Each dancer demonstrates this in their own, highly unique and personal style of expression that evokes and brings to life the story of their ancestors. In Scott Zollynger’s case, she begins in a cage, or a cocoon if you will, surrounded by driftwood, antlers, and animal carcasses, yet is adorned in the tattered robe of an earthly goddess, or shaman, as she deftly expresses the rigors and joys of motherhood in murmur. Remaining close to the ground, she portrays living close to the earth, and existing permanently with mother nature, nurturing her spirit and her young simultaneously, until finally she comes full circle, and returns to the sacred land, and cocoon which was her birthplace. Accompanied by a trio of amazing musicians, the sonic treasures of nature and her heart are evoked through cymbals, bells, beautiful chanting, a keyboard, and a bass flute, which combine to form an ethereal soundtrack to this riveting journey, one that is captivating and breathtaking to watch and listen to.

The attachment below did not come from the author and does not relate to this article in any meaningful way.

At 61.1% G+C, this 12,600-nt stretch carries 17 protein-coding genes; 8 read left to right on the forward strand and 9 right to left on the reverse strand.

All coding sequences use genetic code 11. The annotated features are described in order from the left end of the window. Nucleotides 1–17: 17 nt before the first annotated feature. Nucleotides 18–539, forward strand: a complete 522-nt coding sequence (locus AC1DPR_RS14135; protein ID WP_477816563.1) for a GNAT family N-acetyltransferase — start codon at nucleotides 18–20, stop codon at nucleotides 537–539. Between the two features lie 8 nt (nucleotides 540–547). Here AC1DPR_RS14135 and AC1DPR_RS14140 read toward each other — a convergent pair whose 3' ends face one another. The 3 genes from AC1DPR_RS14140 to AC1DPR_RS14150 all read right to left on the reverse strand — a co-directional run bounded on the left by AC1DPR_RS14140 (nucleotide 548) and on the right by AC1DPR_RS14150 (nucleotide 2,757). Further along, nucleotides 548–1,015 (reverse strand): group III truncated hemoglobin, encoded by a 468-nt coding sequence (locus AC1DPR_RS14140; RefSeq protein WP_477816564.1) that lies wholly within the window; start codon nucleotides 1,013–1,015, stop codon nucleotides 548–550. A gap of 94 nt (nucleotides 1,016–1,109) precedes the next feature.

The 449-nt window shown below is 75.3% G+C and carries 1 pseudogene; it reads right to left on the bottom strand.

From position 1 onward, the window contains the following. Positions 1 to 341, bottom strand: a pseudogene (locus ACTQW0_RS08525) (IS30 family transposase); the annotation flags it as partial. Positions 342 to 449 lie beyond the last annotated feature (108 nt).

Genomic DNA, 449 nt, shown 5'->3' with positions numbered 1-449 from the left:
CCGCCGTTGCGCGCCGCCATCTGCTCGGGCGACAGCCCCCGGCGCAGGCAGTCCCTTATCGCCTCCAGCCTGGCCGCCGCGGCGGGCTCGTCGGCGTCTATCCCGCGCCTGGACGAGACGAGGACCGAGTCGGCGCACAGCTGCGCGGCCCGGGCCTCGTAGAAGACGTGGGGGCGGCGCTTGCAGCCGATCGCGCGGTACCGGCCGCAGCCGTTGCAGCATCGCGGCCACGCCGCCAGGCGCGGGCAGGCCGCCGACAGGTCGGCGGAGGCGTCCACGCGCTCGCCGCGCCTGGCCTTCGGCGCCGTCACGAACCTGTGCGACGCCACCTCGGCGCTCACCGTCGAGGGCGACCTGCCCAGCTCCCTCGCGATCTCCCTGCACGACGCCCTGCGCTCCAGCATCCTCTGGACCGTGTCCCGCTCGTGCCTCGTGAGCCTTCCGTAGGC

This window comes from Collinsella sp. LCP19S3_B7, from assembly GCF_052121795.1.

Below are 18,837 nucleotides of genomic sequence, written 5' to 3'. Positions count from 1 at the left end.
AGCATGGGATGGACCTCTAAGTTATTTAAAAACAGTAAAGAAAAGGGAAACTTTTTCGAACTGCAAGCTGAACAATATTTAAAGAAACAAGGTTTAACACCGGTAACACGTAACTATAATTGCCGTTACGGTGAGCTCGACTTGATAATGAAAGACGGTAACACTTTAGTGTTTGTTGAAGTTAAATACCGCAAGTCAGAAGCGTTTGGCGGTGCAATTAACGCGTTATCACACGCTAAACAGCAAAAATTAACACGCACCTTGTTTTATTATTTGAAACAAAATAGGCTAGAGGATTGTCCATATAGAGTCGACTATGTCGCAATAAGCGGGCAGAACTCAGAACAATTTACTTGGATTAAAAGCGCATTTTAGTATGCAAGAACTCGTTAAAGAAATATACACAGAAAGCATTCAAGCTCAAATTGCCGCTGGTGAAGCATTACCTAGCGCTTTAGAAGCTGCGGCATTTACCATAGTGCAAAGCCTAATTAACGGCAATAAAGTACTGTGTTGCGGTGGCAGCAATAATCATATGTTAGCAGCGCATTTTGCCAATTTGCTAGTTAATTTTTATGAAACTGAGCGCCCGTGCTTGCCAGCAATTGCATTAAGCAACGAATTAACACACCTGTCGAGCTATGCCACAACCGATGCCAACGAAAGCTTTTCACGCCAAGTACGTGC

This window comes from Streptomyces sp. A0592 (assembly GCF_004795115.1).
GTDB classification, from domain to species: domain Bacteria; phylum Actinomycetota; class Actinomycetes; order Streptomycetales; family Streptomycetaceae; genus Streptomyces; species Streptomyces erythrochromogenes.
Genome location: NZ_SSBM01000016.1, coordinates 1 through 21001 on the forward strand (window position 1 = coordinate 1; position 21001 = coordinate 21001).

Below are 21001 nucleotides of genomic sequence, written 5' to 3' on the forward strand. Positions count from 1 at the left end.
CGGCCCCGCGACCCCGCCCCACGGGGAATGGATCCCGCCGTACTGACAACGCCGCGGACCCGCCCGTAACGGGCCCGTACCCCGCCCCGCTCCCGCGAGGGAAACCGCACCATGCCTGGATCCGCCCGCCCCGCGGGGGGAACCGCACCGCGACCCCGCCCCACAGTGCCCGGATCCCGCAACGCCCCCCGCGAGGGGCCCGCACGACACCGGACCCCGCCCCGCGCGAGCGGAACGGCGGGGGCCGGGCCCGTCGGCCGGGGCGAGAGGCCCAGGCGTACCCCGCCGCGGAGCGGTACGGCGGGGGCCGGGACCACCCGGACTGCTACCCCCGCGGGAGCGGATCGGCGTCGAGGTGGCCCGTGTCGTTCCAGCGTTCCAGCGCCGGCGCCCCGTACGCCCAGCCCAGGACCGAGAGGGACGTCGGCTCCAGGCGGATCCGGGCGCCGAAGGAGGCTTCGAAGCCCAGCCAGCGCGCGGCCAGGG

In the ensuing performance, Robyn Bjornsen also has an enriching story to tell - this one of her grandmother’s life. Images of leaves, potatoes, growing up on a farm, and living the “simple life” are some of the tools and props Bjornsen uses to teleport our senses and spirits into a world consisting mostly of innocence, bliss, and harmony. This is easily the happiest piece of the three, as the beautiful, multi-colored bubbles attest to early in the performance. From here, we see glimpses of childhood, of a child frolicking in the woods using leaves as her toys and the earth itself as her sandbox. The child does ultimately give way to the adult, but as to the mysteries of wisdom and delight this universal woman’s heart conveys, we can only turn to the solo debut of this magnificent performer to illuminate and demonstrate for us.